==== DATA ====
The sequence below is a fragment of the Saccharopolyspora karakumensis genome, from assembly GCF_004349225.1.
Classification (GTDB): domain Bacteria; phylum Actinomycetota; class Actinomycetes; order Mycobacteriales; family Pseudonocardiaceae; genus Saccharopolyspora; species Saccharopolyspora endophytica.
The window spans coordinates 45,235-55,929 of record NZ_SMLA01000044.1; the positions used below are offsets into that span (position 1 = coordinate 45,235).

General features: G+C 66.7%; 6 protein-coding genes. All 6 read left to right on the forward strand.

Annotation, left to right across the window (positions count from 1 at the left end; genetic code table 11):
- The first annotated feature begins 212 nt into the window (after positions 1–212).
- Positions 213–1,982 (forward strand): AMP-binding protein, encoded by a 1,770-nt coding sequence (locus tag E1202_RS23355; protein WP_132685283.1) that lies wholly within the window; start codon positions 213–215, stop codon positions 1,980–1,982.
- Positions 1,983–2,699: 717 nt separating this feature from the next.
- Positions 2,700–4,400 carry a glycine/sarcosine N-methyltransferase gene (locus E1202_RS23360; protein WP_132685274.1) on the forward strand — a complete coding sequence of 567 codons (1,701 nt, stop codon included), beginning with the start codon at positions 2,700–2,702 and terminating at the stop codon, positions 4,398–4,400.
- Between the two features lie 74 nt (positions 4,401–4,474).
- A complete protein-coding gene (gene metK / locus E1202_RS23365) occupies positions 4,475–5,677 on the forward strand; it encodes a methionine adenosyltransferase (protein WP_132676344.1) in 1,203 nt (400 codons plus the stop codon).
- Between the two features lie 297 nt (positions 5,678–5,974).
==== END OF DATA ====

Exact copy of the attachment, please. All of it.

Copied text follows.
The sequence below is a fragment of the Saccharopolyspora karakumensis genome, from assembly GCF_004349225.1.
Classification (GTDB): domain Bacteria; phylum Actinomycetota; class Actinomycetes; order Mycobacteriales; family Pseudonocardiaceae; genus Saccharopolyspora; species Saccharopolyspora endophytica.
The window spans coordinates 45,235-55,929 of record NZ_SMLA01000044.1; the positions used below are offsets into that span (position 1 = coordinate 45,235).

General features: G+C 66.7%; 6 protein-coding genes. All 6 read left to right on the forward strand.

Annotation, left to right across the window (positions count from 1 at the left end; genetic code table 11):
- The first annotated feature begins 212 nt into the window (after positions 1–212).
- Positions 213–1,982 (forward strand): AMP-binding protein, encoded by a 1,770-nt coding sequence (locus tag E1202_RS23355; protein WP_132685283.1) that lies wholly within the window; start codon positions 213–215, stop codon positions 1,980–1,982.
- Positions 1,983–2,699: 717 nt separating this feature from the next.
- Positions 2,700–4,400 carry a glycine/sarcosine N-methyltransferase gene (locus E1202_RS23360; protein WP_132685274.1) on the forward strand — a complete coding sequence of 567 codons (1,701 nt, stop codon included), beginning with the start codon at positions 2,700–2,702 and terminating at the stop codon, positions 4,398–4,400.
- Between the two features lie 74 nt (positions 4,401–4,474).
- A complete protein-coding gene (gene metK / locus E1202_RS23365) occupies positions 4,475–5,677 on the forward strand; it encodes a methionine adenosyltransferase (protein WP_132676344.1) in 1,203 nt (400 codons plus the stop codon).
- Between the two features lie 297 nt (positions 5,678–5,974).